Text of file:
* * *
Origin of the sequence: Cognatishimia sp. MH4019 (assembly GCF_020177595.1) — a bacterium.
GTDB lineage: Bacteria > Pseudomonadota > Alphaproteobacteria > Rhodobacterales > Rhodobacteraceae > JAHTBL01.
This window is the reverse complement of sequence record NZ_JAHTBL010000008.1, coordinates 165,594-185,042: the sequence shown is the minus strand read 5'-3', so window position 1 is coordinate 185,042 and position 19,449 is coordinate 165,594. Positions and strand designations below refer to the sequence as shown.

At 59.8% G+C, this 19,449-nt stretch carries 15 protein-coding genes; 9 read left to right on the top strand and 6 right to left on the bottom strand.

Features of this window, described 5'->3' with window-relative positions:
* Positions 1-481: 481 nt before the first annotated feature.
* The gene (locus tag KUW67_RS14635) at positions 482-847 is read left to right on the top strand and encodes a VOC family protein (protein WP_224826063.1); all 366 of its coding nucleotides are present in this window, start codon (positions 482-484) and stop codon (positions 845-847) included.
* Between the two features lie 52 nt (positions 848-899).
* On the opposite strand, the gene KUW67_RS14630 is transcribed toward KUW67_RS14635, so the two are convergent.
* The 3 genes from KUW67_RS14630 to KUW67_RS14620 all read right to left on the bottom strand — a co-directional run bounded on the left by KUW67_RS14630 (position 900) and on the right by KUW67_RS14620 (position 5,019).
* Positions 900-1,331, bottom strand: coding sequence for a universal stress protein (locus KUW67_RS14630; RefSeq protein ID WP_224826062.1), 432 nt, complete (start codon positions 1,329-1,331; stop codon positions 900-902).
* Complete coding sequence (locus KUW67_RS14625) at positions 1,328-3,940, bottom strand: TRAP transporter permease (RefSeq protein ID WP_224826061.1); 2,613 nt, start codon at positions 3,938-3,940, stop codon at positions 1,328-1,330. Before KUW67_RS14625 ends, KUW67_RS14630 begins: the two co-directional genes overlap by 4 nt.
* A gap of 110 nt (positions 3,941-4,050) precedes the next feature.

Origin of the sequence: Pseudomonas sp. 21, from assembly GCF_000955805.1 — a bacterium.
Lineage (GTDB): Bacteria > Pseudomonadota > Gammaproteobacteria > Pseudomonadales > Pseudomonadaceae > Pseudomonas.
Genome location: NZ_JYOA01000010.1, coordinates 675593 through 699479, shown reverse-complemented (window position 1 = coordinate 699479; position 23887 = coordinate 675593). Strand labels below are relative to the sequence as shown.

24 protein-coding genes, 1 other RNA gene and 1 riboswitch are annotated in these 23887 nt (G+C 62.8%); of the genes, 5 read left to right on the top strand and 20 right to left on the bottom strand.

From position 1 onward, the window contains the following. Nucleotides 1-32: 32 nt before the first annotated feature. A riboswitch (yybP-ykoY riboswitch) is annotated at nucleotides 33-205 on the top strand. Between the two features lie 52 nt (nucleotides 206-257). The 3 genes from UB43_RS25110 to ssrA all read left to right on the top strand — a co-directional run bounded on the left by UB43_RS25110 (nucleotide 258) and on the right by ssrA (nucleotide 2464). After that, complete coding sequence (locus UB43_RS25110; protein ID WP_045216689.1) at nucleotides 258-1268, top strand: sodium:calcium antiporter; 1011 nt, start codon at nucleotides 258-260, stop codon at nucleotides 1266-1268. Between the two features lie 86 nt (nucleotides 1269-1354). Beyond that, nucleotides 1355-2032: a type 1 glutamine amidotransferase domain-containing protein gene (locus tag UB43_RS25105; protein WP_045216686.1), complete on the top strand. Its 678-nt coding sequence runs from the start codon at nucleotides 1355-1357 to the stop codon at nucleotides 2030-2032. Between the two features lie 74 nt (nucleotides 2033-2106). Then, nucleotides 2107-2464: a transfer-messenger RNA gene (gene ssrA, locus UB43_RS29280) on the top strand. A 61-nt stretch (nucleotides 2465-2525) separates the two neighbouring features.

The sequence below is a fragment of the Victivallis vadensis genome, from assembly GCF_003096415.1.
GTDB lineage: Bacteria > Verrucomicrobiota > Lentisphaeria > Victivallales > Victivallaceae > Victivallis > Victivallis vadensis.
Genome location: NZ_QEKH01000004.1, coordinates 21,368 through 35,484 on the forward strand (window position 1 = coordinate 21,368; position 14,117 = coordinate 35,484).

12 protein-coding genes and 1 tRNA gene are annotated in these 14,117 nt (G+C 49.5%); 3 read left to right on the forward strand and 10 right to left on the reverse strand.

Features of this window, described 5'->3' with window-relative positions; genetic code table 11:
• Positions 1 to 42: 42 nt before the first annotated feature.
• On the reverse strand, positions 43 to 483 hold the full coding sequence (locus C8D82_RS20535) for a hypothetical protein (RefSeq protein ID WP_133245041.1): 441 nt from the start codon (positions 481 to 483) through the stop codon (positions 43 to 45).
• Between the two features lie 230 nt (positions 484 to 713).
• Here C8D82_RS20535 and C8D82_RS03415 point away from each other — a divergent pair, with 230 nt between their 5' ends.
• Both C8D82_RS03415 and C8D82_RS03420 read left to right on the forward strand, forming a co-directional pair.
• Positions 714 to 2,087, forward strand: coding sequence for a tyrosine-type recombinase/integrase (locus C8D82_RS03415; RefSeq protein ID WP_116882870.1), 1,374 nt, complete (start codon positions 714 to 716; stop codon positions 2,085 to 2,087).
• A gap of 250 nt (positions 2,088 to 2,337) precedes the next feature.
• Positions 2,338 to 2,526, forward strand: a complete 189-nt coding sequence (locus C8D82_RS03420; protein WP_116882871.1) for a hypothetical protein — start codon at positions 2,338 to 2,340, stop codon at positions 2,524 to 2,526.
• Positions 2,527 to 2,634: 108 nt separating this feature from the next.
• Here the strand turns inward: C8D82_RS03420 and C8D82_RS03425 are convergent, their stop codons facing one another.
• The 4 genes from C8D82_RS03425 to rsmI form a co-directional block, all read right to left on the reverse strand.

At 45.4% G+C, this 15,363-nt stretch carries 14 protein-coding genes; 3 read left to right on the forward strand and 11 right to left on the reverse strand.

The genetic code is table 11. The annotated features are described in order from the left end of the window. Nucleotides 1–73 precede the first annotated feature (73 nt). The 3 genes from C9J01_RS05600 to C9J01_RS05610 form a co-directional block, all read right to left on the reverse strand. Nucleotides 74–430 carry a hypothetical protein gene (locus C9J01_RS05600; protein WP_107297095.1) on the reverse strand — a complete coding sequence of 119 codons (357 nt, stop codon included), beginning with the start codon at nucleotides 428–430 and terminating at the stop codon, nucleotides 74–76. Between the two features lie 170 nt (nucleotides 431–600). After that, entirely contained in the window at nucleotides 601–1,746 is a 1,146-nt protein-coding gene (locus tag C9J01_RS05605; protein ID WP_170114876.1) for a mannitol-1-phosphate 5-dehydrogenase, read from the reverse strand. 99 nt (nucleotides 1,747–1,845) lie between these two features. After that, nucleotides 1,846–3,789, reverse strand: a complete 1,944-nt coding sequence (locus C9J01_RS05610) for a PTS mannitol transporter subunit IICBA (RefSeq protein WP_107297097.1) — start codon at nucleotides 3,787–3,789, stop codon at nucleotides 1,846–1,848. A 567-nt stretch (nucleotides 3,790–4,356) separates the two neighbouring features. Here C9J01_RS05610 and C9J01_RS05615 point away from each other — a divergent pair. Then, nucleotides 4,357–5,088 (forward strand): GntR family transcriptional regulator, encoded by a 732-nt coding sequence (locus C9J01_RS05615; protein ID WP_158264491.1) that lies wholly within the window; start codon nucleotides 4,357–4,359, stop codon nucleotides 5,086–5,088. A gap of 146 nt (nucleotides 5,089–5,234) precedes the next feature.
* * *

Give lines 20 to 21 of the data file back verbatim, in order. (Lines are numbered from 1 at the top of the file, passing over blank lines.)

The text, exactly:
GTDB lineage: Bacteria > Verrucomicrobiota > Lentisphaeria > Victivallales > Victivallaceae > Victivallis > Victivallis vadensis.
Genome location: NZ_QEKH01000004.1, coordinates 21,368 through 35,484 on the forward strand (window position 1 = coordinate 21,368; position 14,117 = coordinate 35,484).